Steps You Can Take to Control Your Diabetes
Nearly 18 million people in the United States have diabetes – startling, but true.
Diabetes is a condition where your body is unable to properly break down and regulate its glucose levels. All types of this condition are treatable, but there is no known cure. Types 1 and 2 last a lifetime, while gestational diabetes is present only during pregnancy.
What Can You Do To Control Diabetes?
Despite the fact the condition is lifelong and has no known cure, diabetes can be successfully managed to the point where its effects on your life are minimized. If you are experiencing symptoms of diabetes (frequent urination, excessive thirst, shakiness in the limbs, etc.), be sure to consult with your doctor immediately. Left untreated, diabetes can be fatal.
There are a few things you can do to make sure the condition does not cause excessive damage in your life:
1. Eat a healthy diet. First, it is important to significantly reduce the amount of fat and sodium present in your diet. Replace these foods with fruits, vegetables, lean meats, nonfat dairy products, and whole grains.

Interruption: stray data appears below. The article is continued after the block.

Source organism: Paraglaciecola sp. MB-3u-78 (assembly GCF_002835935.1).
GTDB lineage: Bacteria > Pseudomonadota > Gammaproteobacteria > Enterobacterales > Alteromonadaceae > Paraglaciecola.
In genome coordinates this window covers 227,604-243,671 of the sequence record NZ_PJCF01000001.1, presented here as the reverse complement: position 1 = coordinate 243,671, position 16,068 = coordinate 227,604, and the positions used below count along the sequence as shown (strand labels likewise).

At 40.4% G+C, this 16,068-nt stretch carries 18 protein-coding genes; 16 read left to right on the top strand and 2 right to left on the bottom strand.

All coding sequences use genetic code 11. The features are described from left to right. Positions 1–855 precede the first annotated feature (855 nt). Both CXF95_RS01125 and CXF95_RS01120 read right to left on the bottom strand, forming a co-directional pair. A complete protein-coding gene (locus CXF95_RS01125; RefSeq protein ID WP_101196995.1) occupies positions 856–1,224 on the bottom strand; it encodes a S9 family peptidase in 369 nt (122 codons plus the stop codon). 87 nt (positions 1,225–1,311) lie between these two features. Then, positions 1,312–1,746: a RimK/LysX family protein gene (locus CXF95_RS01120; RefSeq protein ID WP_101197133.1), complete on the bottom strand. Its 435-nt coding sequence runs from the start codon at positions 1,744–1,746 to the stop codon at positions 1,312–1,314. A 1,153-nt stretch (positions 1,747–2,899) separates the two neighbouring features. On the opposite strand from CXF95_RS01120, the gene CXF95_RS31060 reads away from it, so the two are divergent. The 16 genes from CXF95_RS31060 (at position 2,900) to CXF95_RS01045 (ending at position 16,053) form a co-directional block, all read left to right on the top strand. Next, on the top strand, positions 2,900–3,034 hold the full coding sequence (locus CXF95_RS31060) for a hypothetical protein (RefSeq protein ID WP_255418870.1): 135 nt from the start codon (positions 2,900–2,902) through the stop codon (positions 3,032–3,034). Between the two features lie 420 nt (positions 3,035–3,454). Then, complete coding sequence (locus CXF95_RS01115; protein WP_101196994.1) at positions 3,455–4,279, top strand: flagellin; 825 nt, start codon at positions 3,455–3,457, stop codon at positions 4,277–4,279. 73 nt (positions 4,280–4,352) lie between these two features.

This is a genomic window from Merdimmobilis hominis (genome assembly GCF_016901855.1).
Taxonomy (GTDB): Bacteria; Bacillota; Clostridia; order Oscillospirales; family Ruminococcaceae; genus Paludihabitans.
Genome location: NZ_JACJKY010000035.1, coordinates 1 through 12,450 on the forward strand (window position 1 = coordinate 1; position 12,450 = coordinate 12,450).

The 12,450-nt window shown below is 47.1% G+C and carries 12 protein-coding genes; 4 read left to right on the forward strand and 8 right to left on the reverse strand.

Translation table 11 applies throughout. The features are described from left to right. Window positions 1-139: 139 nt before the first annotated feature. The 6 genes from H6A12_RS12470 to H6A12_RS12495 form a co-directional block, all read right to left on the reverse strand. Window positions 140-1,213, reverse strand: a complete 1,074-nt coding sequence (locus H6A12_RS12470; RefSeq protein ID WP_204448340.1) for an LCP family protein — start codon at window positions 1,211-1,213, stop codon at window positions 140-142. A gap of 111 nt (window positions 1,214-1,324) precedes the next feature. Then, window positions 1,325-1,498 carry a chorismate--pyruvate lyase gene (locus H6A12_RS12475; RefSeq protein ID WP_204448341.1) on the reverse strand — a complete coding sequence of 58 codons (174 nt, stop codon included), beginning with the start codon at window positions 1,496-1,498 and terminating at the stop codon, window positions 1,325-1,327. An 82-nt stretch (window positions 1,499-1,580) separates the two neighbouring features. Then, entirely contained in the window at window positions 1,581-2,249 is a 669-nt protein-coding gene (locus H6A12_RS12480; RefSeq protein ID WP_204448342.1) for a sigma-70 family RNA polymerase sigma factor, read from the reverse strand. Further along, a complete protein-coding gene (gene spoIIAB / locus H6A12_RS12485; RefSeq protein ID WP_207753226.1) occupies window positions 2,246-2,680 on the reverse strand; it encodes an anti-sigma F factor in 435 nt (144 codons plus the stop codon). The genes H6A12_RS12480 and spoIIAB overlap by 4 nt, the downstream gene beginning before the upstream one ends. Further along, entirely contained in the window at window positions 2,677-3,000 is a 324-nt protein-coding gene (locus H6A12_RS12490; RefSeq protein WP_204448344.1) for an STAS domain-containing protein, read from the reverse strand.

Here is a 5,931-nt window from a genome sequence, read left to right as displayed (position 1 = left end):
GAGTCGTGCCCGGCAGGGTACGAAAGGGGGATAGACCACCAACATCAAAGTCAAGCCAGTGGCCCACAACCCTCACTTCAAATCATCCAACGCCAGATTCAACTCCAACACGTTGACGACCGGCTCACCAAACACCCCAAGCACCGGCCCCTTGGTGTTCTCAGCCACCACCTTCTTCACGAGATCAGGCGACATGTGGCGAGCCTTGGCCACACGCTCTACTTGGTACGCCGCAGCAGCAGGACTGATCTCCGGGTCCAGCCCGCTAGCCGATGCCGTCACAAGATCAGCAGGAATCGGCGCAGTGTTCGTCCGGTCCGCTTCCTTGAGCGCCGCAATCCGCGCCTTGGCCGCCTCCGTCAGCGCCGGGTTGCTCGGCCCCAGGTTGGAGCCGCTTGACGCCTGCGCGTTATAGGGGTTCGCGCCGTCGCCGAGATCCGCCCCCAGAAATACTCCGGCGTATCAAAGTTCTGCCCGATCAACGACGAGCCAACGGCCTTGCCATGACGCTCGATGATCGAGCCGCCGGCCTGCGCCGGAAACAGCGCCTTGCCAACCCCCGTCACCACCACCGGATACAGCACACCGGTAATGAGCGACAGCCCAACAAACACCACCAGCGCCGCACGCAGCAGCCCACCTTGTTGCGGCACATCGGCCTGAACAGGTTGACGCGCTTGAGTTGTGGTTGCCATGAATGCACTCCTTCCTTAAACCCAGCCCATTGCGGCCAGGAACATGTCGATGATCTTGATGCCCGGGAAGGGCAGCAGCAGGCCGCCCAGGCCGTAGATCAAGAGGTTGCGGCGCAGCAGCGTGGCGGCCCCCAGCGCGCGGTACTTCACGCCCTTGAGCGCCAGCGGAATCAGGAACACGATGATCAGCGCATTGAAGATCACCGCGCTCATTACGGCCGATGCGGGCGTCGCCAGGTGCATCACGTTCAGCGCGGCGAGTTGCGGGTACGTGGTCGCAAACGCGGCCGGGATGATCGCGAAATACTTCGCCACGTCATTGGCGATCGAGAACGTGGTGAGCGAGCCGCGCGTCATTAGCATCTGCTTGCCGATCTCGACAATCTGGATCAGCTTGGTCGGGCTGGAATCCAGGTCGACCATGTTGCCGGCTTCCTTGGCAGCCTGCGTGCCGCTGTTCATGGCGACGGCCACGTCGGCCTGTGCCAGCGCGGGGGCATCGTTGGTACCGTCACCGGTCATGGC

2. Exercise. You will want to get 30 to 60 minutes of fairly vigorous exercise (walking quickly or jogging) most days of the week.
3. Remain at a healthy weight by following the guidelines of your new diet and exercising regularly.
4. Cope with stress effectively. You can’t completely remove stress from your life, but you can deal with it in better ways than others. Make sure you have a friend or spouse to vent your anxious feelings to.
5. Check your feet regularly for sores and swelling. Call your doctor immediately if you recognize any sores that do not go away.
6. Keep an ID bracelet on at all times. In the event of an emergency, Hope Paige’s medical alert bracelets reduce the time needed to help you get the treatment you need.
7. If you have changes in your eyesight, be sure to let your doctor know right away.
Follow These Tips and Everything Will Be All Right
The most effective steps you can take are the lifestyle changes (tips 1, 2, and 4). If you follow those types and create a new lifestyle revolving around minimizing your risk for a diabetic reaction, you will keep yourself out of the hospital and at home where you want to be.
You don’t have to react to diabetes as a condition once it’s present. If you would like to learn more about diabetes, its causes, and what you can do to prevent the condition in the first place, visit the Centers for Disease Control and Prevention website for more information.